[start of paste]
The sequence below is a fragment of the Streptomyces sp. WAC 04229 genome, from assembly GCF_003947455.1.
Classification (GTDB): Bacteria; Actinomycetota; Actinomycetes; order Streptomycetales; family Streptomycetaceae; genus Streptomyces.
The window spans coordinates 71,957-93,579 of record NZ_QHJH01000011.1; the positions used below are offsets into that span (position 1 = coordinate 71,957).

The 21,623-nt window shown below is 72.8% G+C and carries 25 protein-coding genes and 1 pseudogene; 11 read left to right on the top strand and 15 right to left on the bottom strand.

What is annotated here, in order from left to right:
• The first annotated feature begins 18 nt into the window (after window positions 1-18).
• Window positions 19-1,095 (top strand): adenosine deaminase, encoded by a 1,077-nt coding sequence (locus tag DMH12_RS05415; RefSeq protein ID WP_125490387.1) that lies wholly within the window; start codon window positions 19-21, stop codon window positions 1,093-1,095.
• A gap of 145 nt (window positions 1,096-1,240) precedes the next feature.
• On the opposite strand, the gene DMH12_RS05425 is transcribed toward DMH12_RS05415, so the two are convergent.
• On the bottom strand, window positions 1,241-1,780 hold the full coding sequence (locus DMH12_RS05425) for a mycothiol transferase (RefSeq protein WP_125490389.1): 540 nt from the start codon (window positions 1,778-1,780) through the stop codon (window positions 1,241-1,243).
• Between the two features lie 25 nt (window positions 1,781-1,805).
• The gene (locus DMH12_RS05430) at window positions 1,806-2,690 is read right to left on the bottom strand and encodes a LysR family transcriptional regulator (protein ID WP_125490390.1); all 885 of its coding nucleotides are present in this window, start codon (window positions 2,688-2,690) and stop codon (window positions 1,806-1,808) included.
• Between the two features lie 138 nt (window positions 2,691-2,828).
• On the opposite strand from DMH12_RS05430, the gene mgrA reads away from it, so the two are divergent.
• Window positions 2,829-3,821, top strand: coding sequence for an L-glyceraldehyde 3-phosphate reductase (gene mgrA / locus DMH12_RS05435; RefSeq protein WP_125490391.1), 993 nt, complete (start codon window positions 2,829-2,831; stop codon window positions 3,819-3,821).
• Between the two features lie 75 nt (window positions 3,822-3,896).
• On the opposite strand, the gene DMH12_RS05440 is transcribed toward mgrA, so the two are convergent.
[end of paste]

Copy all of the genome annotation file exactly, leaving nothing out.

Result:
The sequence below is a fragment of the Streptomyces sp. WAC 04229 genome, from assembly GCF_003947455.1.
Classification (GTDB): Bacteria; Actinomycetota; Actinomycetes; order Streptomycetales; family Streptomycetaceae; genus Streptomyces.
The window spans coordinates 71,957-93,579 of record NZ_QHJH01000011.1; the positions used below are offsets into that span (position 1 = coordinate 71,957).

The 21,623-nt window shown below is 72.8% G+C and carries 25 protein-coding genes and 1 pseudogene; 11 read left to right on the top strand and 15 right to left on the bottom strand.

What is annotated here, in order from left to right:
• The first annotated feature begins 18 nt into the window (after window positions 1-18).
• Window positions 19-1,095 (top strand): adenosine deaminase, encoded by a 1,077-nt coding sequence (locus tag DMH12_RS05415; RefSeq protein ID WP_125490387.1) that lies wholly within the window; start codon window positions 19-21, stop codon window positions 1,093-1,095.
• A gap of 145 nt (window positions 1,096-1,240) precedes the next feature.
• On the opposite strand, the gene DMH12_RS05425 is transcribed toward DMH12_RS05415, so the two are convergent.
• On the bottom strand, window positions 1,241-1,780 hold the full coding sequence (locus DMH12_RS05425) for a mycothiol transferase (RefSeq protein WP_125490389.1): 540 nt from the start codon (window positions 1,778-1,780) through the stop codon (window positions 1,241-1,243).
• Between the two features lie 25 nt (window positions 1,781-1,805).
• The gene (locus DMH12_RS05430) at window positions 1,806-2,690 is read right to left on the bottom strand and encodes a LysR family transcriptional regulator (protein ID WP_125490390.1); all 885 of its coding nucleotides are present in this window, start codon (window positions 2,688-2,690) and stop codon (window positions 1,806-1,808) included.
• Between the two features lie 138 nt (window positions 2,691-2,828).
• On the opposite strand from DMH12_RS05430, the gene mgrA reads away from it, so the two are divergent.
• Window positions 2,829-3,821, top strand: coding sequence for an L-glyceraldehyde 3-phosphate reductase (gene mgrA / locus DMH12_RS05435; RefSeq protein WP_125490391.1), 993 nt, complete (start codon window positions 2,829-2,831; stop codon window positions 3,819-3,821).
• Between the two features lie 75 nt (window positions 3,822-3,896).
• On the opposite strand, the gene DMH12_RS05440 is transcribed toward mgrA, so the two are convergent.